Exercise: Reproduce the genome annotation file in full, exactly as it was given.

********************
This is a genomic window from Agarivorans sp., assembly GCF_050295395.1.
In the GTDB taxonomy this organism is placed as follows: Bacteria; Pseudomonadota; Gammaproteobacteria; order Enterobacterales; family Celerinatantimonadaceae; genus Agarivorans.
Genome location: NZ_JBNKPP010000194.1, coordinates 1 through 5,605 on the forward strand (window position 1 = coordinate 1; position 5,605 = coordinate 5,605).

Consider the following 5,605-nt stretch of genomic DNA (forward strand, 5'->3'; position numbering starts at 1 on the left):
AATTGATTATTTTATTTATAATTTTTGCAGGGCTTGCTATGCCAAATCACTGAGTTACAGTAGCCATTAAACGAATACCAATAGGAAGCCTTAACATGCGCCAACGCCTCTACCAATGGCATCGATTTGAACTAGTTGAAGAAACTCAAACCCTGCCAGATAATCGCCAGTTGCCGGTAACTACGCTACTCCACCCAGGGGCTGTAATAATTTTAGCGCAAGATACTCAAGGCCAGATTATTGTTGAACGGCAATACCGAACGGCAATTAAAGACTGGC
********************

This is a genomic window from Agarivorans sp., assembly GCF_050295395.1.
In the GTDB taxonomy this organism is placed as follows: Bacteria; Pseudomonadota; Gammaproteobacteria; order Enterobacterales; family Celerinatantimonadaceae; genus Agarivorans.
Genome location: NZ_JBNKPP010000194.1, coordinates 1 through 5,605 on the forward strand (window position 1 = coordinate 1; position 5,605 = coordinate 5,605).

Consider the following 5,605-nt stretch of genomic DNA (forward strand, 5'->3'; position numbering starts at 1 on the left):
AATTGATTATTTTATTTATAATTTTTGCAGGGCTTGCTATGCCAAATCACTGAGTTACAGTAGCCATTAAACGAATACCAATAGGAAGCCTTAACATGCGCCAACGCCTCTACCAATGGCATCGATTTGAACTAGTTGAAGAAACTCAAACCCTGCCAGATAATCGCCAGTTGCCGGTAACTACGCTACTCCACCCAGGGGCTGTAATAATTTTAGCGCAAGATACTCAAGGCCAGATTATTGTTGAACGGCAATACCGAACGGCAATTAAAGACTGGC